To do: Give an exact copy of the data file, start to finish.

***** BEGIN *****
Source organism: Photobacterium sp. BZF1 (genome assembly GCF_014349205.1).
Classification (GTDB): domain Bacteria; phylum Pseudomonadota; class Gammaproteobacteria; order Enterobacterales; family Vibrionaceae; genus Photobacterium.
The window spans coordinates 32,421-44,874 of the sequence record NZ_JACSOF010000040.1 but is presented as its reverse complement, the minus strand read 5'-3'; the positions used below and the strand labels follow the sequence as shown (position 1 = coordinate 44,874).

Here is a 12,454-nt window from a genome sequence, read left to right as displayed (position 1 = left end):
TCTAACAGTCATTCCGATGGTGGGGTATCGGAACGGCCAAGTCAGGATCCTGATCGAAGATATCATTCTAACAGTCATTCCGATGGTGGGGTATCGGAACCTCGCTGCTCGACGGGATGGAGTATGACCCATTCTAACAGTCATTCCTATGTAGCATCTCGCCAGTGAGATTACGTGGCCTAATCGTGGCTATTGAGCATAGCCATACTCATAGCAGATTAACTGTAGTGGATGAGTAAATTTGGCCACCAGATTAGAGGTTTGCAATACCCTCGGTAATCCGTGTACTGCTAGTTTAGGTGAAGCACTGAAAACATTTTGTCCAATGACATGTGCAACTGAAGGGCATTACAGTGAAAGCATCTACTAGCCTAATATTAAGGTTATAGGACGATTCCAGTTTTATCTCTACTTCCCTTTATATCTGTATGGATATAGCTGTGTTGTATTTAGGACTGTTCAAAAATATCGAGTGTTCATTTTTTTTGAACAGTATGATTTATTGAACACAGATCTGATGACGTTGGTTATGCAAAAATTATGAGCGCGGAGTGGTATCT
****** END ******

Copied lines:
Source organism: Photobacterium sp. BZF1 (genome assembly GCF_014349205.1).
Classification (GTDB): domain Bacteria; phylum Pseudomonadota; class Gammaproteobacteria; order Enterobacterales; family Vibrionaceae; genus Photobacterium.
The window spans coordinates 32,421-44,874 of the sequence record NZ_JACSOF010000040.1 but is presented as its reverse complement, the minus strand read 5'-3'; the positions used below and the strand labels follow the sequence as shown (position 1 = coordinate 44,874).

Here is a 12,454-nt window from a genome sequence, read left to right as displayed (position 1 = left end):
TCTAACAGTCATTCCGATGGTGGGGTATCGGAACGGCCAAGTCAGGATCCTGATCGAAGATATCATTCTAACAGTCATTCCGATGGTGGGGTATCGGAACCTCGCTGCTCGACGGGATGGAGTATGACCCATTCTAACAGTCATTCCTATGTAGCATCTCGCCAGTGAGATTACGTGGCCTAATCGTGGCTATTGAGCATAGCCATACTCATAGCAGATTAACTGTAGTGGATGAGTAAATTTGGCCACCAGATTAGAGGTTTGCAATACCCTCGGTAATCCGTGTACTGCTAGTTTAGGTGAAGCACTGAAAACATTTTGTCCAATGACATGTGCAACTGAAGGGCATTACAGTGAAAGCATCTACTAGCCTAATATTAAGGTTATAGGACGATTCCAGTTTTATCTCTACTTCCCTTTATATCTGTATGGATATAGCTGTGTTGTATTTAGGACTGTTCAAAAATATCGAGTGTTCATTTTTTTTGAACAGTATGATTTATTGAACACAGATCTGATGACGTTGGTTATGCAAAAATTATGAGCGCGGAGTGGTATCT